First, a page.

The elusive keys to the kingdom: Why do so few women become CEOs? The New York Times interviewed several women who were once in the running to become number one in their organizations but never made it beyond number two. The women said they encountered more overt and subtle resistance as they get closer to the top. For Dina Dublon, a former chief financial officer of JPMorgan Chase who retired in 2004, the challenge for women is how to enter into the circle of male camaraderie. She said some male colleagues were reluctant to have dinner or drinks with female subordinates – they feared they would seem flirtatious. But social events like dinner and drinks are important bonding activities in the corporate world. “Once you get to the top of the company, in most cases, you are dealing with a male kingdom,” Dublon said. “For as long as we are the minority group, it is much more about our capacity to adjust to them than their capacity to open up to us. I don’t think it’s about fairness. It is narrow-minded and ineffective, but human.”

Uber interesting: Uber is reportedly considering hiring Bank of America vice chairman Anne Finucane to help it move past the reputational damage it suffered under ousted co-founder Travis Kalanick. Neither B of A nor Uber have commented on the rumor. Uber is considering hiring a female CEO to help it move past its recent sexual discrimination and harassment allegations. Finucane would offer an intriguing skill set. She’s in charge of positioning B of A for future success, including outreach to millennials; she also directs company interactions with U.S. and global organizations like the White House and the World Economic Forum, oversees its environmental, social and governance efforts and is the chair of the Bank of America Charitable Foundation.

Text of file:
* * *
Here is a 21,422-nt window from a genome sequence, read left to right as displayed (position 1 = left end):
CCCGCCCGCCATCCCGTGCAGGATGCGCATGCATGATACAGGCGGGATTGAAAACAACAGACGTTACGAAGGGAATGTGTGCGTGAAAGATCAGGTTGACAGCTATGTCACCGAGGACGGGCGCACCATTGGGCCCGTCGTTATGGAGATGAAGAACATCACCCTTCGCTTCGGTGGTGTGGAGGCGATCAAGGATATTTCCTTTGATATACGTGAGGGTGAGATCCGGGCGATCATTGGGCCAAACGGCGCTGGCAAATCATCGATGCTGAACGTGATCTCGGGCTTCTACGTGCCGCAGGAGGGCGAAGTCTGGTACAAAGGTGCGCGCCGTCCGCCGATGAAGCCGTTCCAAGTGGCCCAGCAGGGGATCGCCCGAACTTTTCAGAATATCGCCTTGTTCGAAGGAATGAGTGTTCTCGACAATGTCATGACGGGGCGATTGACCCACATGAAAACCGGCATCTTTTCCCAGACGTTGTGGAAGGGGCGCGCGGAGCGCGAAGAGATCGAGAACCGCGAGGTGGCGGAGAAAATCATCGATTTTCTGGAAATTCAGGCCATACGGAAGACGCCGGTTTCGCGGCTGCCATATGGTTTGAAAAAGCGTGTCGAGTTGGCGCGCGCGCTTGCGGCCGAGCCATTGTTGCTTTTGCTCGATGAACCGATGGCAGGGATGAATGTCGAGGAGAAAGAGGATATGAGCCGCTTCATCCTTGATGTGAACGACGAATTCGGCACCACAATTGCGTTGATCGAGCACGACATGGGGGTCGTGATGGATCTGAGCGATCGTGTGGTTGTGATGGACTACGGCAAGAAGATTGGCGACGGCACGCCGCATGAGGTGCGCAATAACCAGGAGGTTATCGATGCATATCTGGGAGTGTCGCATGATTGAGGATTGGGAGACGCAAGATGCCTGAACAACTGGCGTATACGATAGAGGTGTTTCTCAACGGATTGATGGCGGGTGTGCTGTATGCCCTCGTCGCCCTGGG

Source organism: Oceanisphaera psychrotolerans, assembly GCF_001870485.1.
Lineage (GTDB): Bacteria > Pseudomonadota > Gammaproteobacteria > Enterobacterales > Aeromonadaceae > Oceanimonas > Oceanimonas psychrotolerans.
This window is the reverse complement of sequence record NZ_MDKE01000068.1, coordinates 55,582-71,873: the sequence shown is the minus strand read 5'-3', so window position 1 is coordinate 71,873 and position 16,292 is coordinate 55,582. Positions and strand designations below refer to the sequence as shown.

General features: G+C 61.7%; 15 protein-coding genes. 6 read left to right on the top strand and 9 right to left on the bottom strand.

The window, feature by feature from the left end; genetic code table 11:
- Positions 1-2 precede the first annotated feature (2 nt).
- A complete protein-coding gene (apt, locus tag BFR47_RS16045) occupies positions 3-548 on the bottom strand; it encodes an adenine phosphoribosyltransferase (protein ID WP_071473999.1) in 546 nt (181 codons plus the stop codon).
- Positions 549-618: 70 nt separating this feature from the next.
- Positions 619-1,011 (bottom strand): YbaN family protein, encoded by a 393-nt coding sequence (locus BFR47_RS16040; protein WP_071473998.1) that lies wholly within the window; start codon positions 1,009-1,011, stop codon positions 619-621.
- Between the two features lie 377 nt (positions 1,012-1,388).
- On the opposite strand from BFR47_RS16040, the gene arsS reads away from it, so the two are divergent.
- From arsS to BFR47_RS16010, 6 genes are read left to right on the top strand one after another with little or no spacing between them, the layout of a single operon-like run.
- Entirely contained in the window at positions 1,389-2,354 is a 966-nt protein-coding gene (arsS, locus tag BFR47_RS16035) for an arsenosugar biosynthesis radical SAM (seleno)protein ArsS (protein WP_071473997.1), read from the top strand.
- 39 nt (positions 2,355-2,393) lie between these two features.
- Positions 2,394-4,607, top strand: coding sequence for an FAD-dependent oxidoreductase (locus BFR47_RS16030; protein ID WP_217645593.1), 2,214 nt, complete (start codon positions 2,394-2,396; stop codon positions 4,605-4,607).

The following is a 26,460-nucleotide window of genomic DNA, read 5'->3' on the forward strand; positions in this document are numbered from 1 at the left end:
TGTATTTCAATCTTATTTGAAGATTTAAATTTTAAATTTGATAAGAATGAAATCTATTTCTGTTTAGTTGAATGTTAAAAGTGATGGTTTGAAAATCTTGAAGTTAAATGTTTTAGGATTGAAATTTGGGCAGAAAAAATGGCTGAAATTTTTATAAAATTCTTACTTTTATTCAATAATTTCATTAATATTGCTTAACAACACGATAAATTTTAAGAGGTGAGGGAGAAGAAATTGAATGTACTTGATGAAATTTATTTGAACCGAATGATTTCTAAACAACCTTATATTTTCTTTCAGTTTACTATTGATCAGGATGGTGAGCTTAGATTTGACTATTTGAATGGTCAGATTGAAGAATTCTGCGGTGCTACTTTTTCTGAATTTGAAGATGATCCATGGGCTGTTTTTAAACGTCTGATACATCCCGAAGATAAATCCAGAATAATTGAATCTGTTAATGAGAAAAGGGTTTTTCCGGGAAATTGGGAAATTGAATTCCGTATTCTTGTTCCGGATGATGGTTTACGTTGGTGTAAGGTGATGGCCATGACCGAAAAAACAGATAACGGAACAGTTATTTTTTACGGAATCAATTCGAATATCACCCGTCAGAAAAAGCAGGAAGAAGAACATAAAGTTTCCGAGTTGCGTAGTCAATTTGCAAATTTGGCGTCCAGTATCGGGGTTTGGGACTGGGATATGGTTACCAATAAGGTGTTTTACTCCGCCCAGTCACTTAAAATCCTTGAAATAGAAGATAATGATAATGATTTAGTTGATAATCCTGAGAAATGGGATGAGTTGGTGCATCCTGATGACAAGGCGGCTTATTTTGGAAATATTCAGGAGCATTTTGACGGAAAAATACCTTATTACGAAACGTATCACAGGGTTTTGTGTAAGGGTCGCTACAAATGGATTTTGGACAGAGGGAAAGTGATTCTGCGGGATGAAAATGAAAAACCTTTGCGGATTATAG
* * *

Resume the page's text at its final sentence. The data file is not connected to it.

Anne Finucane, a top executive at Bank of America
Anne Finucane, a top executive at Bank of America

Join the ‘no’ vote: State Street’s head of corporate governance, Rakhi Kumar, said corporate governance “has grown up.” “Ten years ago, companies were not in the mode of being told by investors what to do. They were more in the mode of doing it, and then telling you what they did,” she said. “I felt that the risks in investments from [ethical, social and governance factors] were not really appreciated and understood, and thought every investor should understand these risks and that this area would grow. Now I get yelled at less by directors than in the past [when we give] an alternative viewpoint. And companies realize index managers are taking a more active role [in monitoring governance standards].” Kumar also addressed the issue of large companies that have no female directors. Since the installation of the Fearless Girl statue on Wall Street, which is meant to encourage companies to improve gender balance in their boardrooms, State Street has written to 240 such companies. Many have yet to respond, but 24 have agreed to appoint a “more diverse candidate” by 2018, Kumar said. “We will keep voting against those that don’t [improve], and we hope other investors will join us.”

When one is better than two: Days after the decision to integrate Nasdaq’s Treasury trading business with the rest of its electronic trading operations, CEO Adena Friedman spoke candidly about her efforts to shore up the exchange’s ailing fixed income business. “There is no magic bullet that is going to completely change the trajectory of that business,” but the integration of the group with other units should help, she said. “Our clients are looking holistically across asset classes. To have one organization and one infrastructure versus two makes more sense.”